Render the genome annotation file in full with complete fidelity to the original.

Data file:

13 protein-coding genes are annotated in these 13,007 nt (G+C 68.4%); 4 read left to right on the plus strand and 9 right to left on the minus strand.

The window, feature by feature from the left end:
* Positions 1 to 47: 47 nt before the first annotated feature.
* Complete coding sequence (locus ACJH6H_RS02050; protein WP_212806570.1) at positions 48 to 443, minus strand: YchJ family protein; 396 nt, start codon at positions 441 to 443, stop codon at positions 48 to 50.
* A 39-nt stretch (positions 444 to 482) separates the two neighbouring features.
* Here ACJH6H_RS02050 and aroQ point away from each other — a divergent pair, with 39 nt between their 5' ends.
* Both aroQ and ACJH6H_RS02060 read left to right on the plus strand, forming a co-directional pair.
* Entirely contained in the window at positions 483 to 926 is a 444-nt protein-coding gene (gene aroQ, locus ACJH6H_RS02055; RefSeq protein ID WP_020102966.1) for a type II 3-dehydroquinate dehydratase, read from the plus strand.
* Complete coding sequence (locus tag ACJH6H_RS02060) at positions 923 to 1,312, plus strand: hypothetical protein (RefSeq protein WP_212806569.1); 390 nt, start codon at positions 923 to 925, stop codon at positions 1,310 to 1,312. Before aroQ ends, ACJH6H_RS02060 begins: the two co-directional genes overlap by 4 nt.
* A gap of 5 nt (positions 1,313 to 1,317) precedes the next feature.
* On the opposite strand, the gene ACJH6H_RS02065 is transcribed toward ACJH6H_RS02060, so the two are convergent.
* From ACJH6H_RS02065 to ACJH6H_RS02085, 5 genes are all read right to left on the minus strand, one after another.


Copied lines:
13 protein-coding genes are annotated in these 13,007 nt (G+C 68.4%); 4 read left to right on the plus strand and 9 right to left on the minus strand.

The window, feature by feature from the left end:
* Positions 1 to 47: 47 nt before the first annotated feature.
* Complete coding sequence (locus ACJH6H_RS02050; protein WP_212806570.1) at positions 48 to 443, minus strand: YchJ family protein; 396 nt, start codon at positions 441 to 443, stop codon at positions 48 to 50.
* A 39-nt stretch (positions 444 to 482) separates the two neighbouring features.
* Here ACJH6H_RS02050 and aroQ point away from each other — a divergent pair, with 39 nt between their 5' ends.
* Both aroQ and ACJH6H_RS02060 read left to right on the plus strand, forming a co-directional pair.
* Entirely contained in the window at positions 483 to 926 is a 444-nt protein-coding gene (gene aroQ, locus ACJH6H_RS02055; RefSeq protein ID WP_020102966.1) for a type II 3-dehydroquinate dehydratase, read from the plus strand.
* Complete coding sequence (locus tag ACJH6H_RS02060) at positions 923 to 1,312, plus strand: hypothetical protein (RefSeq protein WP_212806569.1); 390 nt, start codon at positions 923 to 925, stop codon at positions 1,310 to 1,312. Before aroQ ends, ACJH6H_RS02060 begins: the two co-directional genes overlap by 4 nt.
* A gap of 5 nt (positions 1,313 to 1,317) precedes the next feature.
* On the opposite strand, the gene ACJH6H_RS02065 is transcribed toward ACJH6H_RS02060, so the two are convergent.
* From ACJH6H_RS02065 to ACJH6H_RS02085, 5 genes are all read right to left on the minus strand, one after another.